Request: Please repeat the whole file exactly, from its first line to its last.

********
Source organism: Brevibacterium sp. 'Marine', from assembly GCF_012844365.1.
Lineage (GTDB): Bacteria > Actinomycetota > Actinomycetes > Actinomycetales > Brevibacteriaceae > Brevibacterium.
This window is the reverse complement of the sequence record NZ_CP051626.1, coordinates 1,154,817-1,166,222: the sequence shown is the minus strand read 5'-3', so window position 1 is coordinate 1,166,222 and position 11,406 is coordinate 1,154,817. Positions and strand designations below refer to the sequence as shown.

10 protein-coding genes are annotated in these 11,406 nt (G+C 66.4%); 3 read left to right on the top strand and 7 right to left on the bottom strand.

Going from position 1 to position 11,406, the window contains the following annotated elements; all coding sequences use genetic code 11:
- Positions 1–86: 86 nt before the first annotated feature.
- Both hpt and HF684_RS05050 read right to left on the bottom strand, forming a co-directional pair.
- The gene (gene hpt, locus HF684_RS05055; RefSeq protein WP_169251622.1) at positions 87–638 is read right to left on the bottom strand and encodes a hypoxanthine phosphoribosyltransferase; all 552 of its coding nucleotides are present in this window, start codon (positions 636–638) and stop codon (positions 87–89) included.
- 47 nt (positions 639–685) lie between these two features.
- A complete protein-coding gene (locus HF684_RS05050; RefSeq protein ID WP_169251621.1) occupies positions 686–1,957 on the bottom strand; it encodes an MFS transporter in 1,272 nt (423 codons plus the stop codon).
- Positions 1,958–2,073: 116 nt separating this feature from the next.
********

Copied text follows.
Source organism: Brevibacterium sp. 'Marine', from assembly GCF_012844365.1.
Lineage (GTDB): Bacteria > Actinomycetota > Actinomycetes > Actinomycetales > Brevibacteriaceae > Brevibacterium.
This window is the reverse complement of the sequence record NZ_CP051626.1, coordinates 1,154,817-1,166,222: the sequence shown is the minus strand read 5'-3', so window position 1 is coordinate 1,166,222 and position 11,406 is coordinate 1,154,817. Positions and strand designations below refer to the sequence as shown.

10 protein-coding genes are annotated in these 11,406 nt (G+C 66.4%); 3 read left to right on the top strand and 7 right to left on the bottom strand.

Going from position 1 to position 11,406, the window contains the following annotated elements; all coding sequences use genetic code 11:
- Positions 1–86: 86 nt before the first annotated feature.
- Both hpt and HF684_RS05050 read right to left on the bottom strand, forming a co-directional pair.
- The gene (gene hpt, locus HF684_RS05055; RefSeq protein WP_169251622.1) at positions 87–638 is read right to left on the bottom strand and encodes a hypoxanthine phosphoribosyltransferase; all 552 of its coding nucleotides are present in this window, start codon (positions 636–638) and stop codon (positions 87–89) included.
- 47 nt (positions 639–685) lie between these two features.
- A complete protein-coding gene (locus HF684_RS05050; RefSeq protein ID WP_169251621.1) occupies positions 686–1,957 on the bottom strand; it encodes an MFS transporter in 1,272 nt (423 codons plus the stop codon).
- Positions 1,958–2,073: 116 nt separating this feature from the next.